June 9th 2010

David And Eliab

“For forty days the Philistine [Goliath] came forth every morning and evening and took his stand.  Now Jesse said to his son David…‘See how your brothers are…. They are with Saul and all the men of Israel in the Valley of Elah, fighting against the Philistines.’…David… reached the camp… and greeted his brothers. As he was talking with them, Goliath… stepped out from his lines and shouted his usual defiance, and David heard it…. David asked the men standing near him, ‘…Who is this uncircumcised Philistine that he should defy the armies of the living God?’…When Eliab, David’s oldest brother, heard him speaking with the men, he burned with anger at him and asked, ‘Why have you come down here? And with whom did you leave those few sheep in the desert? I know how conceited you are and how wicked your heart is; you came down only to watch the battle.’…David… turned away to someone else and brought up the same matter…. What David said was overheard and reported to Saul, and Saul sent for him.”
1 Samuel 17:16-31 (NIV UK)
One thing that impresses me in the well-known story of David and Goliath, is that David didn’t let Eliab defeat him, and that must have been hard.

David, it seemed, had little right to be there: he was abandoning his own very insignificant duties to interfere in things too big for him. No doubt he had some morbid curiosity to watch a battle—and how vain of him to imagine that he, of all people, could help with the present emergency!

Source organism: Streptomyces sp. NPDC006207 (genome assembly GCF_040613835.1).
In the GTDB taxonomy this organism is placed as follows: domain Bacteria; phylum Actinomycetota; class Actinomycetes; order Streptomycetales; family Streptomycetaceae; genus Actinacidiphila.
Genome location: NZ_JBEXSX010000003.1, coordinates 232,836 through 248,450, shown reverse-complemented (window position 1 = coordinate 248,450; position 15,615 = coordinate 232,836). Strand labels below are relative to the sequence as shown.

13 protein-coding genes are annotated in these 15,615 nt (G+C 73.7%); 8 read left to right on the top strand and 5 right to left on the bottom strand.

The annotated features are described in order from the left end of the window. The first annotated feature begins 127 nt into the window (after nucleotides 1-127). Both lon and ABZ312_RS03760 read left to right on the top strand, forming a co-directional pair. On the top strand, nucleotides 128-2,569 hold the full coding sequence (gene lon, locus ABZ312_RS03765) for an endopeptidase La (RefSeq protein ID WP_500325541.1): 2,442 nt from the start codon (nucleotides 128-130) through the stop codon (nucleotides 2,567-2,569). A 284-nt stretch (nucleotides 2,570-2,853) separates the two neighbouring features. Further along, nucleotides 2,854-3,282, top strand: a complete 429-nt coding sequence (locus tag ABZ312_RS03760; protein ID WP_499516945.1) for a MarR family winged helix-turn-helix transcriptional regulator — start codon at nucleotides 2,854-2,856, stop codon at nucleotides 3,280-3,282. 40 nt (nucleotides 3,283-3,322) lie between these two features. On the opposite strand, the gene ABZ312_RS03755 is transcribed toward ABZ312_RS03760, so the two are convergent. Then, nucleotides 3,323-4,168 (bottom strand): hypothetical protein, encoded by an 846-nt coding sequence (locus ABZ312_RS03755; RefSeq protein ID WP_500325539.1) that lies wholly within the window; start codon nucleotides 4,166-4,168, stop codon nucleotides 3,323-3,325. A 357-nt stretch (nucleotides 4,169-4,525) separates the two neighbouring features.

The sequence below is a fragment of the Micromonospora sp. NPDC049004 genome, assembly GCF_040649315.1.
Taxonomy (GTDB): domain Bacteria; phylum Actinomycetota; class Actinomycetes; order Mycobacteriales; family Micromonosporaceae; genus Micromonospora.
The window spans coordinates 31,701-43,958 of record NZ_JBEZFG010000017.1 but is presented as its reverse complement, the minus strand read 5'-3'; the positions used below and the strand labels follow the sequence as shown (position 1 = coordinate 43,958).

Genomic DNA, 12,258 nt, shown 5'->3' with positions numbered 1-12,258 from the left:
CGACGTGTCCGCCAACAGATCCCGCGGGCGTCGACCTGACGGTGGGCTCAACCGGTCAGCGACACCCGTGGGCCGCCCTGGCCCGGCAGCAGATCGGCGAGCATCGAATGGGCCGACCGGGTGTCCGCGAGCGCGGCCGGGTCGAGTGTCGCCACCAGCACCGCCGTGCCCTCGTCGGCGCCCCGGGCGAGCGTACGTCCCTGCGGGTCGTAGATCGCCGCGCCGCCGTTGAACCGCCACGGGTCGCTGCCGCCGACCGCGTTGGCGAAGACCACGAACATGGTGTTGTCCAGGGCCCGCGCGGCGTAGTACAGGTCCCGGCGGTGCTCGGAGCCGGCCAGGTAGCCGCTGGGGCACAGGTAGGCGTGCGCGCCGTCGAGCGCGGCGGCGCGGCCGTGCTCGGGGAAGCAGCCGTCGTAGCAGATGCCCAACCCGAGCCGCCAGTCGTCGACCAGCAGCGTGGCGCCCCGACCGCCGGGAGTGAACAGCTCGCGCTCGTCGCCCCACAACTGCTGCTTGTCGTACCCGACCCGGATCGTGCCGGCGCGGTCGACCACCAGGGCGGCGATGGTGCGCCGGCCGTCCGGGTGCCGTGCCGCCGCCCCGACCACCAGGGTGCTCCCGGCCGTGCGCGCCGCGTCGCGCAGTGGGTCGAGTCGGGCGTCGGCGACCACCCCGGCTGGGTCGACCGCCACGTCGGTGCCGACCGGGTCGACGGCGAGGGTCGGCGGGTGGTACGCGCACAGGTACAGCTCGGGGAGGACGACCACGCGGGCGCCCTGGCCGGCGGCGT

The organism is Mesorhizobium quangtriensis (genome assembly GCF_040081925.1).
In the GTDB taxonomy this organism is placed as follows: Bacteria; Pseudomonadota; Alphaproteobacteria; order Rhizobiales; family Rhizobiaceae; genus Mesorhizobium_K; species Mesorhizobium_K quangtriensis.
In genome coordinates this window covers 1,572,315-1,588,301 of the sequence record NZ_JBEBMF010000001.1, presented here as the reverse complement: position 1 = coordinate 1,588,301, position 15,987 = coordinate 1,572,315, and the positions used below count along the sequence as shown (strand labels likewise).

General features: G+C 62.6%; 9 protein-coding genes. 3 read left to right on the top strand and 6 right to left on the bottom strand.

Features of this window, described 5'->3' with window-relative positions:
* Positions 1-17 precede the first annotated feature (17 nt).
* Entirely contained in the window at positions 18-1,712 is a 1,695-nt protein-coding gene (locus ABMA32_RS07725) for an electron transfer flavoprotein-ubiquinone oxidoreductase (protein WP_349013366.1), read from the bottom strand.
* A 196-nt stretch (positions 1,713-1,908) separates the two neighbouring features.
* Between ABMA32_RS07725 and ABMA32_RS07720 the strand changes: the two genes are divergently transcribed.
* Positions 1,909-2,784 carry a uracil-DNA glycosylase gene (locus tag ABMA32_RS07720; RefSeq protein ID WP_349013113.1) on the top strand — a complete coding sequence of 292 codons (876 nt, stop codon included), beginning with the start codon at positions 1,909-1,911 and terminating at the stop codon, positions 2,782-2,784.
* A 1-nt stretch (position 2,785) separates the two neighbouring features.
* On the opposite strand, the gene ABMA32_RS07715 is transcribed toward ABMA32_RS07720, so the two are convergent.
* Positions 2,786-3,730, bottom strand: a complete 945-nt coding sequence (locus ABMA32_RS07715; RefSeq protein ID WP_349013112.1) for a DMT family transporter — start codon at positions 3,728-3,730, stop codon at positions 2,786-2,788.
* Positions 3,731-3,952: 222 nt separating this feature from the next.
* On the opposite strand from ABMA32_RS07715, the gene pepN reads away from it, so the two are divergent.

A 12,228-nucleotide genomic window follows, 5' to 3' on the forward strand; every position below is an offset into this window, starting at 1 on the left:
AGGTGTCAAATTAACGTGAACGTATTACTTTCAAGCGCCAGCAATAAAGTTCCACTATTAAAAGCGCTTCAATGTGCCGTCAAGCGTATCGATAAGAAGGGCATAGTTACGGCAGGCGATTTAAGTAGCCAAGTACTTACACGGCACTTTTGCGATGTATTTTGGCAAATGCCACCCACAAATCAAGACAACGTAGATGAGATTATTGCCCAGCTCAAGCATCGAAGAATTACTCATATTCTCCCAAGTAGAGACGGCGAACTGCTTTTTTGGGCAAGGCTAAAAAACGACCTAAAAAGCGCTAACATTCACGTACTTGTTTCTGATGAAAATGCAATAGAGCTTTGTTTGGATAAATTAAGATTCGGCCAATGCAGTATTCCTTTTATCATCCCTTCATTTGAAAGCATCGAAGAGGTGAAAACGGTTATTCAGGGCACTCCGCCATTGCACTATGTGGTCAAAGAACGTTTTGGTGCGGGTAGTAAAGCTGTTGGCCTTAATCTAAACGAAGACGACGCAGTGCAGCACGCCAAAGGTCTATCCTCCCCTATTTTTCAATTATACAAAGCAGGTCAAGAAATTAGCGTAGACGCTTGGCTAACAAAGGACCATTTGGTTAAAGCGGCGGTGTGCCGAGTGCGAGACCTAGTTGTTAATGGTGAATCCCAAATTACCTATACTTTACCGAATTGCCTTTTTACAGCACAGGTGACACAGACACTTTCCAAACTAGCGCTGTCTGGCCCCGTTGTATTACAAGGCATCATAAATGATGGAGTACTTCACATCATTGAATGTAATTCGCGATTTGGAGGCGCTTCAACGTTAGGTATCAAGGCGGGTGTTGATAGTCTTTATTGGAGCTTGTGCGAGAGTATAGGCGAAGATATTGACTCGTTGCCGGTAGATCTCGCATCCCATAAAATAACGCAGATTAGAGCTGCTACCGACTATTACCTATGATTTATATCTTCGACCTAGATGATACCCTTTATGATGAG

True enough, David could not claim to be qualified as a soldier or an advisor, and there was no way he could make public, at this point, his anointing to be king. As a sort of reserve armour-bearer, only present on a family visit, David’s right to fight was probably the most tenuous of anyone there. He hadn’t even shared the hardships the army were going through; and this is undeniable: it is nearly always a big mistake to catch a passing giant by the ears, even if you are praying like a windmill all the while.

There was more at stake here than David’s own life, and it certainly would have been unconscionable to put himself forward on a hazard. How could he know that this was his fight? How could he be so sure he recognised God’s time, place and will?

To begin with, there was a definite gap. Someone had to stand up, and nobody had yet, in spite of all the rewards offered. Then, also, David had meditated long enough on the Biblical history of Israel to know that, in times of emergency, God would send and empower a leader to save the nation, and he knew that his own anointing gave him responsibility towards his people. Finally, he remembered two of his past experiences that clearly paralleled the present threat.  It was no stretch of the imagination to see and hear Goliath as a lion or bear, the frightened army as a flock of sheep, himself in the same role as before, and God giving the same protection and victory. Everything (except other people’s opinions) suddenly lined up and pointed in the same direction, and it was towards the honour and glory of God more than any personal motive.

David had already read the script. And, thankfully, he didn’t let Eliab, or anyone else, cause him to doubt it.

The Lord is my light and my salvation—whom shall I fear?
The Lord is the stronghold of my life—of whom shall I be afraid?
 Study by Fiona Jones 
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